Board Certified Family Law Specialist Matt Arnold answers the question: “How is social media evidence used in divorce proceedings?”
People routinely use social media sites such as Instagram, Facebook, Twitter, and YouTube to express their opinions and share what happens in their daily lives. While others may simply scroll through your posts and photos (or comment, like, and repost them), your soon-to-be-ex-spouse and his or her attorney will be looking at everything you post through a magnifying glass when your divorce case is pending.
For this reason, being active on social media could potentially hurt your divorce case, especially if you are not being careful and post something compromising. Anything you post on Twitter, Facebook, Instagram, or any other platform can be used against you when resolving issues related to alimony, child custody, divorce, and even property distribution.
Social Media Posts are Admissible as Evidence
What every divorcee in North Carolina needs to keep in mind before pressing that “Post,” “Publish,” or “Tweet” button on social media is that your posts, photos, and videos on the Internet can be used as “admissible” evidence in court.
Thus, your husband or wife could use these posts to discredit you, prove that you are an unfit parent, demonstrate that you live an extravagant lifestyle (and thus cannot be eligible for spousal support), or raise other arguments that can impact family law issues in their favor.
As long as social media posts were obtained correctly and are authenticated, they can be admissible as evidence during your divorce proceedings in North Carolina.
How Social Media Can Hurt Your Divorce Case
Your social media posts can impact various aspects of your divorce case, including:
- Equitable distribution. Under North Carolina law, the court will consider any evidence of “waste, neglect, devalue or convert” of the marital property during the separation period when dividing property through equitable distribution. Thus, showing off how you live a luxurious lifestyle after filing for divorce or destroying and damaging marital property can have a significant impact on your case.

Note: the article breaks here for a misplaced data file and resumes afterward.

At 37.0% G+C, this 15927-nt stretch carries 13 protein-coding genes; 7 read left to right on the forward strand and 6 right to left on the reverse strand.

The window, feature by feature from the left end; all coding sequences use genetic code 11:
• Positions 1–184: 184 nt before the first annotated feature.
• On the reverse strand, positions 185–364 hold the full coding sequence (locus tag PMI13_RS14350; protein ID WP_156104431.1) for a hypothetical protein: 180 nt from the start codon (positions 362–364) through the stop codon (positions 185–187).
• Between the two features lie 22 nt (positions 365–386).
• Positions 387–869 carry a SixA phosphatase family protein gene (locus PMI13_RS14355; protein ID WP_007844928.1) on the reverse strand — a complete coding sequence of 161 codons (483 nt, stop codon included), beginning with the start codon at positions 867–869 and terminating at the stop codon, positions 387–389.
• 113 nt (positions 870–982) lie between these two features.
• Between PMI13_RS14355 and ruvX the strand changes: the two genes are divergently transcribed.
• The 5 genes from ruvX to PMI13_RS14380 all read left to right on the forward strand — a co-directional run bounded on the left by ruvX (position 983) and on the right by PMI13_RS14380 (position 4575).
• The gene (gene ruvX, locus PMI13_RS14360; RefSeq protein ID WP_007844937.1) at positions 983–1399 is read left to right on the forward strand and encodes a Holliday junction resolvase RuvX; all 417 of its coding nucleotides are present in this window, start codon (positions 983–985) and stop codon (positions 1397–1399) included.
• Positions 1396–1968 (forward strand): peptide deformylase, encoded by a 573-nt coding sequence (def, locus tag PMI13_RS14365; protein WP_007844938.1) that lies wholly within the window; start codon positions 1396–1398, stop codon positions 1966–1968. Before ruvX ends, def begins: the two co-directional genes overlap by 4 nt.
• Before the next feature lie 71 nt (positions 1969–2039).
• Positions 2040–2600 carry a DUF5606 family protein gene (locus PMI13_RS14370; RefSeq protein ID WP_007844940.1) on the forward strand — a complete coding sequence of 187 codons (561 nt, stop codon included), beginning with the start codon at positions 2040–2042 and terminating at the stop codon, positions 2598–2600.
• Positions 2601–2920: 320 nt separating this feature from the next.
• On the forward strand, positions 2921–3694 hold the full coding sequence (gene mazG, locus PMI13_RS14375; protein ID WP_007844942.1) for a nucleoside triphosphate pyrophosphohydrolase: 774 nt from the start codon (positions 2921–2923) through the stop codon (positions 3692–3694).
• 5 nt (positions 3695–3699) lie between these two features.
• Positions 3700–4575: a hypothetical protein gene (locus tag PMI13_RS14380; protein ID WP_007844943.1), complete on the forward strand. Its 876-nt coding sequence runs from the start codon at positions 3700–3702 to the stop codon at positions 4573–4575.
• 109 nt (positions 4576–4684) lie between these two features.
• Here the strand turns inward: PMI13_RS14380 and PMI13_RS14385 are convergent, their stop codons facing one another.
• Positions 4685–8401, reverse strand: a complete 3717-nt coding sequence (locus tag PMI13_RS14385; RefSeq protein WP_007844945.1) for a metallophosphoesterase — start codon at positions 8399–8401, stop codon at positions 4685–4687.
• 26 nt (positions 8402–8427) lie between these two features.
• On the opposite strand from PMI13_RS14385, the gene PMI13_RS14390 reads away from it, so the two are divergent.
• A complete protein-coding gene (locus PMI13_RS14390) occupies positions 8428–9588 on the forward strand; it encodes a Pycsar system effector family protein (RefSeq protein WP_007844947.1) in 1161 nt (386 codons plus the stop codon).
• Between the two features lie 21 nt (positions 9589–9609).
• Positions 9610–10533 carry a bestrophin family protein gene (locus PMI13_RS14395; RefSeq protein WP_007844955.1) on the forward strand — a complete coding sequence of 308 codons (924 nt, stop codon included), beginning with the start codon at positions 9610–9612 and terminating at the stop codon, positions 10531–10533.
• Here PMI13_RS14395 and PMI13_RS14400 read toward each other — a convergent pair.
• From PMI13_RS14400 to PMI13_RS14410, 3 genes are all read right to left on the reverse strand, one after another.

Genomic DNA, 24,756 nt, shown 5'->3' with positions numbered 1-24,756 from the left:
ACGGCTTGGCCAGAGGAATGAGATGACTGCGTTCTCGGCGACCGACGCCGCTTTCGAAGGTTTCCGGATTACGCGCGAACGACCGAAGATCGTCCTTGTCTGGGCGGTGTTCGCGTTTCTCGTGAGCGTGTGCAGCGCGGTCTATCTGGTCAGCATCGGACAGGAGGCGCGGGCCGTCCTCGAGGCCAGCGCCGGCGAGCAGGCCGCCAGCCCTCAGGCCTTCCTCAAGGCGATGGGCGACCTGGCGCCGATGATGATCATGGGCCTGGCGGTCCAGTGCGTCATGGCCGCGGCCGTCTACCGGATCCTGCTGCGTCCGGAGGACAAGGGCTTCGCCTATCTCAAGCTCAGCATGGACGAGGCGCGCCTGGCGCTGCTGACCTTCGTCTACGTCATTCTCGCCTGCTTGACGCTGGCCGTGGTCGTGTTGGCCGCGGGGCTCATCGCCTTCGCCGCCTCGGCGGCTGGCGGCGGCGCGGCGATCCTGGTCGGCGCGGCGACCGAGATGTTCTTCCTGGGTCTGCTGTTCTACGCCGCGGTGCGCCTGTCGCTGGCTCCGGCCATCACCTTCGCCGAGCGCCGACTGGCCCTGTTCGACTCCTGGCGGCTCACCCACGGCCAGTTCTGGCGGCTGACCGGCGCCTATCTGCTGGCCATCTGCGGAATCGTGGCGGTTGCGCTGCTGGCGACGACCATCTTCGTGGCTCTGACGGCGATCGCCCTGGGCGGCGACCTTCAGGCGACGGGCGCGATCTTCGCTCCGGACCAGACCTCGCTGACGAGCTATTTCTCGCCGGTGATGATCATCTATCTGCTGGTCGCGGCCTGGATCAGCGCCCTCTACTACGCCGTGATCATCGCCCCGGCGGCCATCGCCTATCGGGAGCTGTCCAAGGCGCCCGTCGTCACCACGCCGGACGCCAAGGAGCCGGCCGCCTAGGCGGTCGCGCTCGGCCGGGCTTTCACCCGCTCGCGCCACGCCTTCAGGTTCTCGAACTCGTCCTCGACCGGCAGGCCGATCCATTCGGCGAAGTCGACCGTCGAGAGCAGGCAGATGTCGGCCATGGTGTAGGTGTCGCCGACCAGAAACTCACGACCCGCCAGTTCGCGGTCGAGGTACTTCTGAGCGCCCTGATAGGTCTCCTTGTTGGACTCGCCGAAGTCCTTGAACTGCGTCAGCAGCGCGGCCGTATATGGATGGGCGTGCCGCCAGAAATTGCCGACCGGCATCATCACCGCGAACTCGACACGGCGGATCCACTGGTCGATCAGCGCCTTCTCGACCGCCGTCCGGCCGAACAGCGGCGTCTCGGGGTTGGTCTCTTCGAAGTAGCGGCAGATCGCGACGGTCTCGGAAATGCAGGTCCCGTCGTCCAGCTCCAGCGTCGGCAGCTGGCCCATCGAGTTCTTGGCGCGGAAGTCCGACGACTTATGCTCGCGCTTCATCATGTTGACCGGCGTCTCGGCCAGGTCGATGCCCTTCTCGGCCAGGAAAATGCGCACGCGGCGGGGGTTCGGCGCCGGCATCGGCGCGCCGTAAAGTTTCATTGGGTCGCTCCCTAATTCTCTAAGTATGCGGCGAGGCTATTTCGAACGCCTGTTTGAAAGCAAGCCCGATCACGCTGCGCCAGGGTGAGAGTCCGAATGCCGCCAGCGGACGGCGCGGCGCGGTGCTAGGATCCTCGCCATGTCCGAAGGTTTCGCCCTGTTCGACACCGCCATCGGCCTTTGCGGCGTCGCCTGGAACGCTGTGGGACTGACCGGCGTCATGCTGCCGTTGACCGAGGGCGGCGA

- Alimony. When it comes to spousal support decisions, adultery by either spouse can impact whether or not alimony will be awarded. A supporting spouse is more likely to be ordered to pay alimony if he or she engaged in a sexual relationship or conduct outside of marriage. A dependent spouse, on the other hand, is likely to be denied alimony if he or she cheated on his/her spouse. Social media can serve as an invaluable source of evidence to prove extramarital affairs.
- Child custody. Since North Carolina courts are concerned with children’s best interests, they consider a variety of factors, including the child’s safety and security, when awarding child custody. Thus, if a parent posts anything that would threaten the child’s safety or security (alcohol or drug use, threats, violence, inappropriate behavior, etc.), a court is more likely to prefer the other parent when awarding custody.
It is critical to stay away from social media as much as possible if your divorce case is pending. After all, your social media activity can have a tremendous impact on the outcome, while the other parent may use your posts against you. Contact our Charlotte family law attorneys to handle your divorce case. Speak with our detail-oriented and well-versed lawyers with offices in Charlotte, Lake Norman, and Monroe, please contact Arnold & Smith, PLLC today at (704) 370-2828 or find additional resources here.
The family law practice group at Arnold & Smith, PLLC includes two Board-Certified Family Law specialists and one Child Welfare Law specialist, as well as several attorneys with many years of family law experience that are committed to providing a powerful voice to individuals facing the often-tumultuous issues in this area of law. The range of issues our family law clients may be facing include pre- and post-nuptial agreements; separation agreements; post-separation support; child support (both temporary and permanent); absolute divorce; divorce from bed and board; military divorce; equitable distribution of assets; child custody (both temporary and permanent); retirement benefits and divorce; alimony and spousal support; adoption; and emancipation. Because this area of the law is usually emotionally charged and complicated, the family law attorneys at Arnold & Smith, PLLC act with the utmost dedication to ensure that each client understands his or her options, and then act to achieve the best result possible for that client’s particular situation.
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